- Malaysia’s border closure and domestic lockdowns to combat Covid-19 appear to have revived an ancient curse cast by a beauty who drove islanders wild
- As tourism businesses and their staff face lean times, a businessman suggests it could be time for the ‘jewel of Kedah’ to develop medical tourism and education
Langkawi’s sole historical site, surrounded by glistening rice paddies, is easily missed.
The Mahsuri Tomb is a relic of a 19th century tragedy, the final resting place of a beauty who – according to legend – drove the islanders wild with her good looks. She married a warrior but when he went to serve in a war, a jealous village chief had her framed as an adulterer. Mahsuri was executed and, with her dying breath, cursed the island for seven generations.
The curse appeared to ring true – Langkawi stagnated even as the Malaysian tiger roared through decades of impressive economic growth.
Fortunes began to change when Mahathir Mohamad – a native of Kedah, the largely mainland state that Langkawi is part of – first came to power in the mid-1980s.
Langkawi was made a duty-free zone in 1987 as an incentive to lure holidaymakers. It worked; by 2016, three and a half million people were visiting the island annually. In 2018, the government announced it was “targeting 9 billion ringgit (US$2.17 billion) in tourism revenue in Langkawi by 2020”, helped by a newly expanded international airport that could handle four million passengers per year.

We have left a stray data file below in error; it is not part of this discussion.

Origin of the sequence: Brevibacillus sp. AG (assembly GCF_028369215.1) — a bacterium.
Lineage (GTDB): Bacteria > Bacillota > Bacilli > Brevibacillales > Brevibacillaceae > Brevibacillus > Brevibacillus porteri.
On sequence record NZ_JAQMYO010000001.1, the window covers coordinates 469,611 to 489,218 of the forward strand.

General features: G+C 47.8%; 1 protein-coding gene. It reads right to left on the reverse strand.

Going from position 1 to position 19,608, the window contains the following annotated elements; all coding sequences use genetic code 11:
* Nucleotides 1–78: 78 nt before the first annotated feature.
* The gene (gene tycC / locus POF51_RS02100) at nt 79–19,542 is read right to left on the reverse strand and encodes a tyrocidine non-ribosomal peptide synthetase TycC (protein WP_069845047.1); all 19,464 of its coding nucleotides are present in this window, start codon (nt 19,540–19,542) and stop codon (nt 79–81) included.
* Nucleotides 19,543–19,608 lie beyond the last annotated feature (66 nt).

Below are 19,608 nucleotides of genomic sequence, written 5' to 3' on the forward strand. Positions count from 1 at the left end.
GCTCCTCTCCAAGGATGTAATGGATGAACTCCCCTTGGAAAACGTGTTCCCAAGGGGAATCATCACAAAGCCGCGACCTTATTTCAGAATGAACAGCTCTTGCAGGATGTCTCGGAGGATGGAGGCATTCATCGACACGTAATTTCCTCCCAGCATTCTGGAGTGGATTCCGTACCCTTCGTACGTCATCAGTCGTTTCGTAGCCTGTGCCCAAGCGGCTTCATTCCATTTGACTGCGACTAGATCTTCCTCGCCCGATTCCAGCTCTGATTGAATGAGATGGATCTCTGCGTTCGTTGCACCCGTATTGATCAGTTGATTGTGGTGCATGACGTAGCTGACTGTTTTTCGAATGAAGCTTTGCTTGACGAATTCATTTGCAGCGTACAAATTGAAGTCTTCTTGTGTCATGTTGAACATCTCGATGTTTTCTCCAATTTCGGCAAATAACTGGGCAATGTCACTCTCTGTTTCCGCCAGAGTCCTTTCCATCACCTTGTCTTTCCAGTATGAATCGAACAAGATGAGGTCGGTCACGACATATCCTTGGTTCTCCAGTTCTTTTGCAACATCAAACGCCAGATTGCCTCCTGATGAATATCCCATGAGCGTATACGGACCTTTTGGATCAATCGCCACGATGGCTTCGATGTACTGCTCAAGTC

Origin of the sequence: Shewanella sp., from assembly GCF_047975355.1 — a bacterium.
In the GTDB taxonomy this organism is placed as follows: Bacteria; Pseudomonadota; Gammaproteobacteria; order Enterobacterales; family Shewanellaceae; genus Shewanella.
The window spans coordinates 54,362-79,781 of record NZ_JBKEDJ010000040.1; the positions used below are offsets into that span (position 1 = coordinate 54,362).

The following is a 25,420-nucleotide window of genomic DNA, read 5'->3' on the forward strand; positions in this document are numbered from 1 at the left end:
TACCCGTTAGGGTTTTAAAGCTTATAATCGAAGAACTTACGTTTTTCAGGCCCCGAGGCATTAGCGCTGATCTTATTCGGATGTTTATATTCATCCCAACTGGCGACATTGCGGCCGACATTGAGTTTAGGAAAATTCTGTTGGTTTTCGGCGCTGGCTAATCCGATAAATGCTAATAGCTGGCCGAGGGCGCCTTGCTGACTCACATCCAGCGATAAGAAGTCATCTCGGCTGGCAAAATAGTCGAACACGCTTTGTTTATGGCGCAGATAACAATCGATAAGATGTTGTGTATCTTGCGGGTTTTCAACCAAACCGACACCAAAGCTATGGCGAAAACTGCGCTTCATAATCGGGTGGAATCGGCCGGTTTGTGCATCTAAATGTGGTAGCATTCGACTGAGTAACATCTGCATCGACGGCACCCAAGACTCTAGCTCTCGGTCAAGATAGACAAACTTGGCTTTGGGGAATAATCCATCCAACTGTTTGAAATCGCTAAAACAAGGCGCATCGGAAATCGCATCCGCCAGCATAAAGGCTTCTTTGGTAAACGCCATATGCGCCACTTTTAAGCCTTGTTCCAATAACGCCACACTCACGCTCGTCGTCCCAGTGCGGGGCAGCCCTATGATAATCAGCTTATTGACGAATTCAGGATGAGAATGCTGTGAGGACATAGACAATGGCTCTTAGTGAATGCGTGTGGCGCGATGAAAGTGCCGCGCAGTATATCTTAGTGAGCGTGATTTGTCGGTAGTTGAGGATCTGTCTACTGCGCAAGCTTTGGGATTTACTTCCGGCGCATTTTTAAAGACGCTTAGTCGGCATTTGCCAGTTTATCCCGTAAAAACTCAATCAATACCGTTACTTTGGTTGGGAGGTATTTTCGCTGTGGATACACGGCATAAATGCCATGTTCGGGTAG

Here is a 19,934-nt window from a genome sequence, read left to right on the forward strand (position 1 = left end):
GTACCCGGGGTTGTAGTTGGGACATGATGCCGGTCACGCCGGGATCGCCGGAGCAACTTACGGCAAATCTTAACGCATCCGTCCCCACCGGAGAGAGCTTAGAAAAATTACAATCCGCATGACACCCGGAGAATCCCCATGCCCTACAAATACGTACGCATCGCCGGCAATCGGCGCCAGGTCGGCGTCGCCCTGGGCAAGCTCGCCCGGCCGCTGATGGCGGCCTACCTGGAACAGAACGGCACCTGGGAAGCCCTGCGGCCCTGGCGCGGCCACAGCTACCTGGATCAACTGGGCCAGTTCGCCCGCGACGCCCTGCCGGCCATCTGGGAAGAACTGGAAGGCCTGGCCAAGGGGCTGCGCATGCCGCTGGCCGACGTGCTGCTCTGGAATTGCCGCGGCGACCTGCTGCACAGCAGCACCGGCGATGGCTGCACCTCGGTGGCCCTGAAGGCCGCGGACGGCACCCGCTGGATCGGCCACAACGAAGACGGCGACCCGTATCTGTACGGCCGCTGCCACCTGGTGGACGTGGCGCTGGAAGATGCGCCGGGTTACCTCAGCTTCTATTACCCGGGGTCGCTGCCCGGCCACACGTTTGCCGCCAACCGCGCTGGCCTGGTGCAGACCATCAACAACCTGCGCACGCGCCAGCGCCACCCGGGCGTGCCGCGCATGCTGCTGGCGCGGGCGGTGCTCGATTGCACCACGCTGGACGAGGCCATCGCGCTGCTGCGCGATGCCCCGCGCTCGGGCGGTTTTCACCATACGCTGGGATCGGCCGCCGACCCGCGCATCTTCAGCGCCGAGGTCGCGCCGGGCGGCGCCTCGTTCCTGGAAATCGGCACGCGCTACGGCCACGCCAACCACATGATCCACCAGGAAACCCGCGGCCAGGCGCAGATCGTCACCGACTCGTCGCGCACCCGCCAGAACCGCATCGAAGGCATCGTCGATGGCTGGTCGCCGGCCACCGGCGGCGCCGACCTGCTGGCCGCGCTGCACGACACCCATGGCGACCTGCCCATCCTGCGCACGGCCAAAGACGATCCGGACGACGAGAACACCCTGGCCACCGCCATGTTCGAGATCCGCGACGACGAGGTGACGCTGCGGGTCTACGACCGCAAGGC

But when Covid-19 swept through Southeast Asia at the beginning of the year dubbed “Visit Malaysia 2020”, a movement control order (MCO) was implemented nationwide. Public gatherings were prohibited, interstate travel banned and national borders closed to all but returning Malaysians and departing foreigners. The measuressucked the lifeblood out of Langkawi.
When Nadia Jamaludin first touched down in Langkawi, in 2015, “There was always something happening, reggae musicians visiting from [Kuala Lumpur] or DJs performing on the beach at New Year”.
It was that atmosphere that convinced her to settle on the island, having moved from the Perhentian Islands, on the opposite side of Peninsular Malaysia. “In Langkawi, I discovered things Perhentian doesn’t have, like ATM machines and clothes shops, yet nature is still incredible,” says Jamaludin. “Even now, I’m still amazed by the sunsets.”
Jamaludin found work at Salona, a boutique guest house centred on a Balinese garden that is popular with Italian and German holidaymakers. “We’re almost always full; we sometimes have to turn people away,” she says, as we tour the grounds.
Much has changed since the virus struck, however. “Some guests stayed with us throughout the MCO,” she says, of the initial two-month lockdown. “By the summer, they were gone.”